Infants were randomly assigned into two groups, one receiving sevoflurane induction and anesthesia, the other receiving halothane. Except for fentanyl (discussed later in the article) no other drug was administered throughout the study period. Before induction, a baseline electrocardiogram was recorded. Induction was performed by inhalation using an inspiratory percentage of five volume percent (vol%) sevoflurane or two vol% halothane, respectively via a facemask. Ventilation was first assisted, and later manually controlled to achieve an end-tidal Pco2of 40 Torr. End-tidal concentration was measured at the facemask. Airway management was exclusively performed using a facemask. Vaporizers were then adjusted to achieve end-tidal concentrations of 2.0 vol% sevoflurane (one minimum alveolar concentration [MAC]) or 0.8 vol% halothane (one MAC) in oxygen-enriched air. Fresh gas flow was set to 4 l/min. Fifteen minutes after induction, a second electrocardiogram was recorded. Fentanyl (0.005 mg/kg intravenously) was then routinely administered, and surgery was performed as scheduled. After completion of the procedure, anesthesia was stopped. A third measurement was taken 60 min after emergence, when a 1-ml blood sample was also taken for evaluation of plasma electrolytes, as these may alter cellular repolarization.
A standard three-lead electrocardiogram was used. Electrocardiograms were recorded at a paper speed of 50 mm/s. Measurements were made using lead II. QT and JT intervals were measured and calculated by two of the investigators who were blinded regarding gender, time point, and anesthetic. Calculations and measurements were then averaged. QTc was calculated using Bassett's formula (QTc = QT/√RR). JT interval, reflecting the phase from the end of the electrocardiographic ventricular wave complex to the end of the T wave, was measured to evaluate intraventricular repolarization delays. 12,13Bazett's formula was used for rate correction.
Sample size was selected to detect a projected difference of 10% between the two anesthetic groups with respect to the QTc (milliseconds) for a type I error of 0.05 and a power of 0.9. The power analysis was based on data from a previous study of 30 adult women in which QTc was measured during sevoflurane and propofol anesthesia. The distribution of data were determined using Kolmogorov-Smirnov analysis.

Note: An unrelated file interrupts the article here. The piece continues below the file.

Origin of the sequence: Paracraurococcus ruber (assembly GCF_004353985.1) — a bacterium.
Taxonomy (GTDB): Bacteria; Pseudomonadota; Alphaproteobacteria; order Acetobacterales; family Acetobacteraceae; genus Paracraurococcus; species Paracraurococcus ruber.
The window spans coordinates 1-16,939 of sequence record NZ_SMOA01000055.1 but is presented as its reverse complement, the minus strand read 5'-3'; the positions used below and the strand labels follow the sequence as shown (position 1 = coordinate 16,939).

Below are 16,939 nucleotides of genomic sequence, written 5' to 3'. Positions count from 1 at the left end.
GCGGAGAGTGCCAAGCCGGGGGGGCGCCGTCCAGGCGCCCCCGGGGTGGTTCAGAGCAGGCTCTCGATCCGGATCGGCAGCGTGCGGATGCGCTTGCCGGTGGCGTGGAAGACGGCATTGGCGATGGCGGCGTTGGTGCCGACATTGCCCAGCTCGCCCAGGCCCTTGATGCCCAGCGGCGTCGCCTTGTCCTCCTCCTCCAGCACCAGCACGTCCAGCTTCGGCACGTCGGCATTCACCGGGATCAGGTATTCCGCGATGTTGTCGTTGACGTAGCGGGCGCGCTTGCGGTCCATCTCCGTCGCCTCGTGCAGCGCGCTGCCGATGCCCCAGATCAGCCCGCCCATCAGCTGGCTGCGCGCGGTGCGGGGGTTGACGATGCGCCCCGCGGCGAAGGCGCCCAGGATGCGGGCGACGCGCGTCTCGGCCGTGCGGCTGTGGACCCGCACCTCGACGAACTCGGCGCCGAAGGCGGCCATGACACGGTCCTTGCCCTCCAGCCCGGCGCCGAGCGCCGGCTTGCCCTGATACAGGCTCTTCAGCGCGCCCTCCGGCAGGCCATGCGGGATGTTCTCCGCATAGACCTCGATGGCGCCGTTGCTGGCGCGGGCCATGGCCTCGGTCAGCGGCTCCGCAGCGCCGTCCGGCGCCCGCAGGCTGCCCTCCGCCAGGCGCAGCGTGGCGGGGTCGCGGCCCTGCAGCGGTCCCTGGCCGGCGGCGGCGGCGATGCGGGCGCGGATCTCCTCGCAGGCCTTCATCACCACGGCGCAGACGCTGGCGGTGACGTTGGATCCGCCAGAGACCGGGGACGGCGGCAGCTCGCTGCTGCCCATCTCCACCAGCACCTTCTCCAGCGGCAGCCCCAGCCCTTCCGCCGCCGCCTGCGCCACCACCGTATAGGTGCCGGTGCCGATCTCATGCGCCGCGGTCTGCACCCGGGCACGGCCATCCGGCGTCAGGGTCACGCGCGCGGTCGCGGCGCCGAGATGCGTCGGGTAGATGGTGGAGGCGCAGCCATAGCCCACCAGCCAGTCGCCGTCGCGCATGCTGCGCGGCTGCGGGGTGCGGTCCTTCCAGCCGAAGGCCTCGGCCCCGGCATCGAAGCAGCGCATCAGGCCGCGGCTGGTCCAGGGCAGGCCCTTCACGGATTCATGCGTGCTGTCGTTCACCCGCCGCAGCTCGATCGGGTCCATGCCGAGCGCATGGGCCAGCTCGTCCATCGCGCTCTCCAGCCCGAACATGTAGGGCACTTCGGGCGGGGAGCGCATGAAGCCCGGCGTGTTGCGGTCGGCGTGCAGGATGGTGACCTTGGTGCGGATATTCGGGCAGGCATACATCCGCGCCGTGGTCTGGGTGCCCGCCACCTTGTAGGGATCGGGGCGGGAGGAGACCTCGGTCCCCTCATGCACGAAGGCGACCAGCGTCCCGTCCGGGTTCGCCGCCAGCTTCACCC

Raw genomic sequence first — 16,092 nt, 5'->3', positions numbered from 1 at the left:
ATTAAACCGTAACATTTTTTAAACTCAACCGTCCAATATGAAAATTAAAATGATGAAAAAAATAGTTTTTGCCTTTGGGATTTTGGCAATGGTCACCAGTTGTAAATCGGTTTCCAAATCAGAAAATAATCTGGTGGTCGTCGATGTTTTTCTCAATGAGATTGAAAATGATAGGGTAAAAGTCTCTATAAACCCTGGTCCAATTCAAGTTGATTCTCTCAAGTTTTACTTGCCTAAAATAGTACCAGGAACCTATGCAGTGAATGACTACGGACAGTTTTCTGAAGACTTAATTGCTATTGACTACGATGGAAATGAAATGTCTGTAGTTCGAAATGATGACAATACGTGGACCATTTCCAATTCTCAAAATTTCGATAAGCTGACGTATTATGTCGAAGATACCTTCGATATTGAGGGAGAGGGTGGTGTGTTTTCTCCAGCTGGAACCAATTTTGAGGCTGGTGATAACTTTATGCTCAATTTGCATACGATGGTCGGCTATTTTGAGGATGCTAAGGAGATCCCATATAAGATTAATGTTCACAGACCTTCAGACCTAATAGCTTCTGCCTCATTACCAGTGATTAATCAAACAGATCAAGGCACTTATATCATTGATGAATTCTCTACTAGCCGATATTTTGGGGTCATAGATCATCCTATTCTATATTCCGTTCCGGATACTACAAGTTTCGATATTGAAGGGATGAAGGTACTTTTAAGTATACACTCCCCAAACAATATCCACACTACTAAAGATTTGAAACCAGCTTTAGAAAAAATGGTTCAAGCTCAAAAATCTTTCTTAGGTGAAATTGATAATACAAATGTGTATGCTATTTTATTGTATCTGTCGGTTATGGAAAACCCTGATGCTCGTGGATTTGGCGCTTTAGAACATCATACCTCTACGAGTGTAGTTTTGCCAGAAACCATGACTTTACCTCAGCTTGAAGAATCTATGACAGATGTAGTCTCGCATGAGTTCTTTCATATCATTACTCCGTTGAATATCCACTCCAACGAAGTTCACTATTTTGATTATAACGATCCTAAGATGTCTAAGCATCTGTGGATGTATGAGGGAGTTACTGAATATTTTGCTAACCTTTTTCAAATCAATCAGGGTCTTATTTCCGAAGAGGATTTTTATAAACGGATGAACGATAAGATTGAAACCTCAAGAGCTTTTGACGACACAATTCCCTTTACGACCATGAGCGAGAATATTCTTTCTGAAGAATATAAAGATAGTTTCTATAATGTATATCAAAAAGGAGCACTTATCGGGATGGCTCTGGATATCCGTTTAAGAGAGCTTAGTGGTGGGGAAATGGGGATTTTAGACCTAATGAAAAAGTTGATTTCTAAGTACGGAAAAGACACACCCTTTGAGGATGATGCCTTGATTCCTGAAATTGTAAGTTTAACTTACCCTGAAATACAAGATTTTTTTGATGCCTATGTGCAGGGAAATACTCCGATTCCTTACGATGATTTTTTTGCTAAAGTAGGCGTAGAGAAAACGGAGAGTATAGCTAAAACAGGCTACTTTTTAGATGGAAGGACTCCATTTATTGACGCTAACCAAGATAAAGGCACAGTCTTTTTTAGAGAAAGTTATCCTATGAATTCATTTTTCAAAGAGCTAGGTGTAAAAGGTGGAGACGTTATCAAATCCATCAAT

Differences between groups were examined using analyses of variance. Significant differences were post hoc analyzed using the Newman-Keuls test. Data are presented as mean ± SD. A P value of less than 0.05 was considered significant.
Results are shown in tables 1 and 2and in figure 1. Demographic data were comparable between groups. The 36 infants were 68 ± 37 versus 73 ± 32 days of age, weighing 5.0 ± 1.3 versus 5.4 ± 1.4 kg. Twenty-one male and fifteen female infants were examined.
Exposure time to either sevoflurane or halothane was comparable at 45 ± 9 versus 47 ± 9 min, respectively. Sevoflurane but not halothane induction and anesthesia resulted in a prolonged QT (P < 0.01) in intra- and in intergroup (table 1) comparisons and QTc (P < 0.01) (fig. 1) interval during and 60 min after emergence of anesthesia. Sevoflurane prolonged QTc to abnormally long levels during surgery (that is greater than normal of 440 ms) but postoperatively; QTc was not prolonged to Long QT Syndrome (LQTS) concentrations with either drug. Alterations analogous to those of QT and QTc were found examining the JT and JTc intervals (P < 0.01). Plasma concentrations of potassium, sodium, magnesium, and calcium were within the normal range in all infants examined (table 2).
This study evaluated the effects of sevoflurane and halothane on cardiac repolarization during and after anesthesia was administered to infants up to 6 months old. Sevoflurane resulted in significantly longer QTc and JTc intervals than halothane during and 60 min after emergence from anesthesia.